Why are some people really good at standardized testing?

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slax
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Re: Why are some people really good at standardized testing?

Postby slax » Fri Jun 25, 2010 2:13 pm

LSAC Proctor wrote:I've worked for the lsac as a proctor for three years and now for over a year at hq. Basically standardized test scores are a function of African ancestry, or the lack their of.



So...when are our scores being released??

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Merr
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Re: Why are some people really good at standardized testing?

Postby Merr » Fri Jun 25, 2010 2:25 pm

acrossthelake wrote:
Oh, didn't realize we were distinguishing between upper middle class and the upper class. In this case, I don't have much to say since i was only really talking about the upper middle class.


The term "rich" is thrown around pretty liberally on the thread so I figured I would make the distinction.

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Re: Why are some people really good at standardized testing?

Postby SuperFreak » Fri Jun 25, 2010 3:42 pm

LSAC Proctor wrote:I've worked for the lsac as a proctor for three years and now for over a year at hq. Basically standardized test scores are a function of African ancestry, or the lack their of.


Weird flame.

jason8821
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Re: Why are some people really good at standardized testing?

Postby jason8821 » Fri Jun 25, 2010 5:16 pm

slax wrote:The book mostly theorizes over IQ tests, but it also touches on standardized tests. You could also check out Outliers by Gladwell for more on why successful people are so successful. Much more plays into it than hard work. Rich kids have been prepped for this type of testing since they were toddlers. Poor kids just can't compete with that in a general sense. There will always be exceptions of course. I had a full school schedule and worked 20 hours a week while studying for the LSAT. I got half off of a prep course. So you'd think I'd be even with a poor person in the sense that I did not have the advantage of being off while studying and not having to dish out much for a class. But I was born with an unfair advantage because of my parents. I was groomed to do well in school and on tests.

slax wrote:The book mostly theorizes over IQ tests, but it also touches on standardized tests. You could also check out Outliers by Gladwell for more on why successful people are so successful. Much more plays into it than hard work. Rich kids have been prepped for this type of testing since they were toddlers. Poor kids just can't compete with that in a general sense. There will always be exceptions of course. I had a full school schedule and worked 20 hours a week while studying for the LSAT. I got half off of a prep course. So you'd think I'd be even with a poor person in the sense that I did not have the advantage of being off while studying and not having to dish out much for a class. But I was born with an unfair advantage because of my parents. I was groomed to do well in school and on tests.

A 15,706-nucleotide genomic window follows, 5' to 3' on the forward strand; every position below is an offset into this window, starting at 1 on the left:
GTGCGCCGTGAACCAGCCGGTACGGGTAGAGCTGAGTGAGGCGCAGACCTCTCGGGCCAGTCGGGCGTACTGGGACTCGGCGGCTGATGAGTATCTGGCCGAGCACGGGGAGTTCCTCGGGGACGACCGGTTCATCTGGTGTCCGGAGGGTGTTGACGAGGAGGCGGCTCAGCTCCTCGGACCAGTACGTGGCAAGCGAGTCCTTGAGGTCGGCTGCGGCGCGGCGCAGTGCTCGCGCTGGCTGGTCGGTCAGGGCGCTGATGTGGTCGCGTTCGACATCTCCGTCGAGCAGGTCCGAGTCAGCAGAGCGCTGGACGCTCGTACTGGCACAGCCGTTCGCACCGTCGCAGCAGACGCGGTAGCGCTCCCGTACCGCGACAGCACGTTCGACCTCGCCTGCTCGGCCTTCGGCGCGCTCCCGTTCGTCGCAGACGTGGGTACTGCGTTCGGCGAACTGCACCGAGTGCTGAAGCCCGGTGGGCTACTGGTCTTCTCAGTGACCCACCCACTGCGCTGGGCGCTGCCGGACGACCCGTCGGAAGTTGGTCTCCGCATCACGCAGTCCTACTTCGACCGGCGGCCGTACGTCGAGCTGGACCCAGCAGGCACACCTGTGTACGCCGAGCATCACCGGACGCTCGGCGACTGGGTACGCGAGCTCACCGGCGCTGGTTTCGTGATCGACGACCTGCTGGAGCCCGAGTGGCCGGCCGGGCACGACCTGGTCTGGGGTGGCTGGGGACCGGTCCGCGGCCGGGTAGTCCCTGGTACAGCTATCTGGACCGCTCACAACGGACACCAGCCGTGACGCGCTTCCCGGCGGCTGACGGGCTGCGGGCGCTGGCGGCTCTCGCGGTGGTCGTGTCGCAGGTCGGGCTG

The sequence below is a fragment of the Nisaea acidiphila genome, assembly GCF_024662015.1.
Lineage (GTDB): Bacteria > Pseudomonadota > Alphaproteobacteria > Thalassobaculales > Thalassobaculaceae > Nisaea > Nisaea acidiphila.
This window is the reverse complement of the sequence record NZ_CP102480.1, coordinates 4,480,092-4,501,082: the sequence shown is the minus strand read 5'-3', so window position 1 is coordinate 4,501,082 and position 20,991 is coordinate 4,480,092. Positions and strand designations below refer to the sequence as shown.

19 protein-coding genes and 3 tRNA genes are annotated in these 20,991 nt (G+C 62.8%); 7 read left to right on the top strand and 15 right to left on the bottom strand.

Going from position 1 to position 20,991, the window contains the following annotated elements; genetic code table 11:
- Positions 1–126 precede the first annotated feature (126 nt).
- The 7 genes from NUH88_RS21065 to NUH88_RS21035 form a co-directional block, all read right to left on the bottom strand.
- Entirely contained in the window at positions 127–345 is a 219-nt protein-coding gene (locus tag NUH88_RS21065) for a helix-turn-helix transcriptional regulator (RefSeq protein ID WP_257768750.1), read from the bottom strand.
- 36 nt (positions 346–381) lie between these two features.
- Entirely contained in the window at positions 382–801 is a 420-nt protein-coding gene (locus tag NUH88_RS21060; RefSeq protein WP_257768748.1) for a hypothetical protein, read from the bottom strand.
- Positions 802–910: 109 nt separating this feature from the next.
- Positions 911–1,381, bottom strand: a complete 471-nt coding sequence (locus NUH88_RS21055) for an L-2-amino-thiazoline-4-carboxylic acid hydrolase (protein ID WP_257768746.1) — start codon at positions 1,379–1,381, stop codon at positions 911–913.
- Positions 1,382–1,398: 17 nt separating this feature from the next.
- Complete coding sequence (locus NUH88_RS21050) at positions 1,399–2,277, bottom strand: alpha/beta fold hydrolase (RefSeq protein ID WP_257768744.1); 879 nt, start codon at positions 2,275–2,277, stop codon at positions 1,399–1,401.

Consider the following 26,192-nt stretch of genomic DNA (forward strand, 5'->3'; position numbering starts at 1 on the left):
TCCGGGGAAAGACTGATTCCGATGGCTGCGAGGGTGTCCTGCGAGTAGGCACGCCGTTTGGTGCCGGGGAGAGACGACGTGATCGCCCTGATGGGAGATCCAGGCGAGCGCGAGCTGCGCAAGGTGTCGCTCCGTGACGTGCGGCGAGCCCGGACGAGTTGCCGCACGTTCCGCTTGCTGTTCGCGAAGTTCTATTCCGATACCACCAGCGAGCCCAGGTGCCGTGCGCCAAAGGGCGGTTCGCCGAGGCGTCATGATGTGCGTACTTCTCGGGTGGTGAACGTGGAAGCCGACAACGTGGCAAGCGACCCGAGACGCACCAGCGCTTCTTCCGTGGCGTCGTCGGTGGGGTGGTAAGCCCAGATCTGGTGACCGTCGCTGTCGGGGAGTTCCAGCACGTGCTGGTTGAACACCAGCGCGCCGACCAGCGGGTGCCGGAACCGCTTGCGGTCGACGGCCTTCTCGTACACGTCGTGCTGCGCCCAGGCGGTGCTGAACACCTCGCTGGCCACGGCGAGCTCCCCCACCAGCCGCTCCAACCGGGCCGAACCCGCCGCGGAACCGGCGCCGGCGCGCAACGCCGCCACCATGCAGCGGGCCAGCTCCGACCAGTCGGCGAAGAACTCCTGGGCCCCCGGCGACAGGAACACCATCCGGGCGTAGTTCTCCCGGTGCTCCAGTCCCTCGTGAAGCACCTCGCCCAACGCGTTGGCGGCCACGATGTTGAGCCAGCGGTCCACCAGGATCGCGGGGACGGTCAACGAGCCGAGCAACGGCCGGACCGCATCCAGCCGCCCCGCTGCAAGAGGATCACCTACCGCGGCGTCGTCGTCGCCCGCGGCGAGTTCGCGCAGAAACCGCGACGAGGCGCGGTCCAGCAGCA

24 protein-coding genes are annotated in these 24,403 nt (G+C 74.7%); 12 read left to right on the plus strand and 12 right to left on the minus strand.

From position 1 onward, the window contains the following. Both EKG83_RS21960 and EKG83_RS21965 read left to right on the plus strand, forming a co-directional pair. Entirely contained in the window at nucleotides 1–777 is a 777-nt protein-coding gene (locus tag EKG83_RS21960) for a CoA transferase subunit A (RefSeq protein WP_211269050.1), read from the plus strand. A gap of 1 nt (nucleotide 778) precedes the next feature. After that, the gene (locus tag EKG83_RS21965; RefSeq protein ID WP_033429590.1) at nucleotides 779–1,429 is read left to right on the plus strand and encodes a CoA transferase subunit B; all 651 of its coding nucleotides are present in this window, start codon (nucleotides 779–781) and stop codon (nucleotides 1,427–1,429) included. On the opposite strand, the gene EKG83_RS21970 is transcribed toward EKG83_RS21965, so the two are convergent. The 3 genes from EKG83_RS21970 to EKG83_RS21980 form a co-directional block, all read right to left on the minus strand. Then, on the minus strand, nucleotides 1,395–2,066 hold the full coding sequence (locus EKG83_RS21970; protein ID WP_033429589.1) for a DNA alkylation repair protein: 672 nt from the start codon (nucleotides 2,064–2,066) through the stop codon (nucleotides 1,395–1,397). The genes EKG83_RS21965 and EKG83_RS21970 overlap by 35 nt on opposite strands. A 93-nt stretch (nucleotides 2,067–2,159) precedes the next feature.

This is my opinion. When I first started studying for the LSAT I thought URM status was complete bullshit. I now believe it is a sort of flawed system that needs to incorporate more races and types of backgrounds than it does. A lot of Arabs, Eastern Europeans, some groups of Asians, and even certain georgraphic regions that are primarily caucasian are at a huge disadvantage due to wealth, and living situations. As some people have mentioned, I think you can only understand this if you grew up in a poorer area.

Imagine being encouraged to read, and always seeing your parents reading. Imagine being exposed to people that were passionate about teaching and learning all of the time, Imagine being at a young age and being taught to think critically rather than just regurgitate simple facts/arithmetic. I personally did not know these things existed until I went to a summer camp after my junior year of high school at a prestigious school, and when I did it was like "what the fuck?" you mean, it's a big deal to you and your parents to take expensive sat prep classes? You mean you were taking music classes while participating in sports, while getting a personal tutor for school if you had trouble? Now I am good friends with a lot more eclectic group (after college) and so I have been exposed to this.

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Re: Why are some people really good at standardized testing?

Postby Hey-O » Fri Jun 25, 2010 6:00 pm

To the people who claim to never read and have a huge vocabulary I call bullshit on them. The vocab on the LSAT isn't killer (it's easier than Foucalt or Umberto Eco, for example), but it's not simplistic. Case in point: aegis. When did you or your friends and family use the word aegis in conversation? There a lot of words out there that people read, but aren't a part of normal conversational English.